What happens with existing loans and legacy loans?
It would be desirable to review existing installation agreements as soon as possible to determine two key points:
1. Transition mechanics: The question is whether the loan facilities already include preventive provisions for the transition to SONIA and, if so, whether they are appropriate (and whether they will work in practice). For borrowers, special consideration should be given to any transitional arrangements that give their lenders a large degree of discretion to unilaterally impose a replacement method for LIBOR; and
2. Emergency arrangements: What are the relevant fallback provisions that will apply if LIBOR ceases to be available and an alternative rate is not adopted? In the absence of effective transitional arrangements and / or consensual transition, the variable rate component of syndicated and bilateral loans may fall on the cost of funds of each lender. This is problematic for a variety of reasons, including the difficulty of calculating the relevant cost to the lender of a particular loan.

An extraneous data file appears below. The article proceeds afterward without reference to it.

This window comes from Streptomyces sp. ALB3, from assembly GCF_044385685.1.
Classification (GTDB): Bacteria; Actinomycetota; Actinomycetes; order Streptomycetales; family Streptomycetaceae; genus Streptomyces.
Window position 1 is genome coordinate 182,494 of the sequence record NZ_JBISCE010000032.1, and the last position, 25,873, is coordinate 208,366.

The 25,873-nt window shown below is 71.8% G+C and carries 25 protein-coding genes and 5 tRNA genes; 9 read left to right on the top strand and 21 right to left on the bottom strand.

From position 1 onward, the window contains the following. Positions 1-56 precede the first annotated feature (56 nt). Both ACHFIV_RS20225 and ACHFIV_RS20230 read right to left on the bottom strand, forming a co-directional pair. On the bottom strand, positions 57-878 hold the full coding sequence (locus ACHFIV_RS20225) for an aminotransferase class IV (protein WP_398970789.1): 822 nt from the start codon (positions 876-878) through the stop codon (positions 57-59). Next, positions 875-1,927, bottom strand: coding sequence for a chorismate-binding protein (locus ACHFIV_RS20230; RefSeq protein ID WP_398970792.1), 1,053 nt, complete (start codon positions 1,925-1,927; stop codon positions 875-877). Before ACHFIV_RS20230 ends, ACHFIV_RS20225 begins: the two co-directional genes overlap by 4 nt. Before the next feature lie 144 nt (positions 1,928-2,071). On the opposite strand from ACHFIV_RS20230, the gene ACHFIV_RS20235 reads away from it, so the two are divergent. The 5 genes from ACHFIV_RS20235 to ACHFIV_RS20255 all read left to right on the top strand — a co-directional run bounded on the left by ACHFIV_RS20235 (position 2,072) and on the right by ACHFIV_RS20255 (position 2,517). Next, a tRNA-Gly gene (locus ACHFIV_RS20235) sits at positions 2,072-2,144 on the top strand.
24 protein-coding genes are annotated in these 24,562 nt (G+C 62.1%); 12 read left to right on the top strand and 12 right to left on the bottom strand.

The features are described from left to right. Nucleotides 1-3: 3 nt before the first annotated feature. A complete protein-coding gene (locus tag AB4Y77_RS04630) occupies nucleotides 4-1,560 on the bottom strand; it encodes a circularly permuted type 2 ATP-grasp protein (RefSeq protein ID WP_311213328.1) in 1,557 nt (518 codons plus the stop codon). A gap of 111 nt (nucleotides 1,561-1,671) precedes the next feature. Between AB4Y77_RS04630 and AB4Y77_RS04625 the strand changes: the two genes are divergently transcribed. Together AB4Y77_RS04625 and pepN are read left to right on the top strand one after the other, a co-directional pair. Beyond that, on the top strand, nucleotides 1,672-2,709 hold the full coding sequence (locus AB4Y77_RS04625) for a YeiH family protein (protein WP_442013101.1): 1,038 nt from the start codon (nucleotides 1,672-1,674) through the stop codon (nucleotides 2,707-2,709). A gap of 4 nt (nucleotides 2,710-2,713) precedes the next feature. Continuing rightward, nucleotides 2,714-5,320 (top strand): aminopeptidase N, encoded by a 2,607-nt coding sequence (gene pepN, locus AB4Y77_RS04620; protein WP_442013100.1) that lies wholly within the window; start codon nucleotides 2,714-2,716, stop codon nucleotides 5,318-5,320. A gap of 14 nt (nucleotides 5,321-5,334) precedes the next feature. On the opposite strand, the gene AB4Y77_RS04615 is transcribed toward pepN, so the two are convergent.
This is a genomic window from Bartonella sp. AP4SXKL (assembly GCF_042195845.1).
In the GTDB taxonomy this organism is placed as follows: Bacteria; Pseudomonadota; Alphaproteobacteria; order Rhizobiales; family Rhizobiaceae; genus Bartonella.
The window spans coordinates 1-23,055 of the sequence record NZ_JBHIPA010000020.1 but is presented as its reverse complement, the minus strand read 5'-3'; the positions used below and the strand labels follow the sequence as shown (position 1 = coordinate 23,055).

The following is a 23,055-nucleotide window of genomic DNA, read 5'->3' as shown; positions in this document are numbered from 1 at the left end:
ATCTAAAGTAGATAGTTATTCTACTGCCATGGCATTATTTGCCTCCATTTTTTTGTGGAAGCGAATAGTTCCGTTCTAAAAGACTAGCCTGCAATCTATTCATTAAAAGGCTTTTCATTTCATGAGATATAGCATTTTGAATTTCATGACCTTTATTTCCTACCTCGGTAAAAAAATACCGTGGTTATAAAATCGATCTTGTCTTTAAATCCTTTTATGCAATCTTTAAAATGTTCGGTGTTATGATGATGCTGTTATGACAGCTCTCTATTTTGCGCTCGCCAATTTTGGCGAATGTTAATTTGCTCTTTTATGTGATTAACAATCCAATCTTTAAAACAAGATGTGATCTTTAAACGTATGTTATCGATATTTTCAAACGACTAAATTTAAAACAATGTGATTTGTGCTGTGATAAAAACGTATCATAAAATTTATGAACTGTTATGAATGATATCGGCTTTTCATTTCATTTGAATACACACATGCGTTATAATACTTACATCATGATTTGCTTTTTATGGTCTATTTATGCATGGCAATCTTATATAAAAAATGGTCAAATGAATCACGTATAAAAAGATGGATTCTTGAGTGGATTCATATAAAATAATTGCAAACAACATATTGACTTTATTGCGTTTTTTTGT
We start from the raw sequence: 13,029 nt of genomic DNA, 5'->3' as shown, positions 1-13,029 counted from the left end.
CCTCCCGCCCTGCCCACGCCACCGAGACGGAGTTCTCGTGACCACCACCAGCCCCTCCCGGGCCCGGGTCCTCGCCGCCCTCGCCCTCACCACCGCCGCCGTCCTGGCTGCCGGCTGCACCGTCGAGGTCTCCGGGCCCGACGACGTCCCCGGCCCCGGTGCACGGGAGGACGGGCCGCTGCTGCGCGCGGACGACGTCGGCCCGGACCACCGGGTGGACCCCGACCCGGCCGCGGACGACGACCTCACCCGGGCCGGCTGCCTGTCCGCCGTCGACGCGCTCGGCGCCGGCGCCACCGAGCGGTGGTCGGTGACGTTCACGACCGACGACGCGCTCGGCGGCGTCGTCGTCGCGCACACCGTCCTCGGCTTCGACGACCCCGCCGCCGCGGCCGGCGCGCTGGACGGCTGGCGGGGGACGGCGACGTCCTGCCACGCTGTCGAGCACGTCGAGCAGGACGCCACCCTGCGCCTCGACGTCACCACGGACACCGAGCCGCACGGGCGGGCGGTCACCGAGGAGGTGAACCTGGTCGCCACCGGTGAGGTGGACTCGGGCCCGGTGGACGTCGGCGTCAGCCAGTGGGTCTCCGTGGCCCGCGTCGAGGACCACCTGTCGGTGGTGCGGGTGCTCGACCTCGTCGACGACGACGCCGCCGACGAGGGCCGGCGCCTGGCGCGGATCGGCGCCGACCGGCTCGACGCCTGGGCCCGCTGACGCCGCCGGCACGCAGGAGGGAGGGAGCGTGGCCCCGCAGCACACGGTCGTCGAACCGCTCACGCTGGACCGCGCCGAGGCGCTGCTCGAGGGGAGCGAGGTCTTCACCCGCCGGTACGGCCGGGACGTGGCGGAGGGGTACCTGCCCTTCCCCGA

Considerations for New Installation Agreements
When negotiating new installation agreements, there are a few things to consider:
1. Adjustment deviation: As the composite SONIA does not include any liquidity or credit risk premium, it will likely result in a variable rate lower than LIBOR. However, this means that lenders may seek to increase the spread or add a “credit adjustment spread” to cover the difference between SONIA and LIBOR in order to maintain their interest rate yield.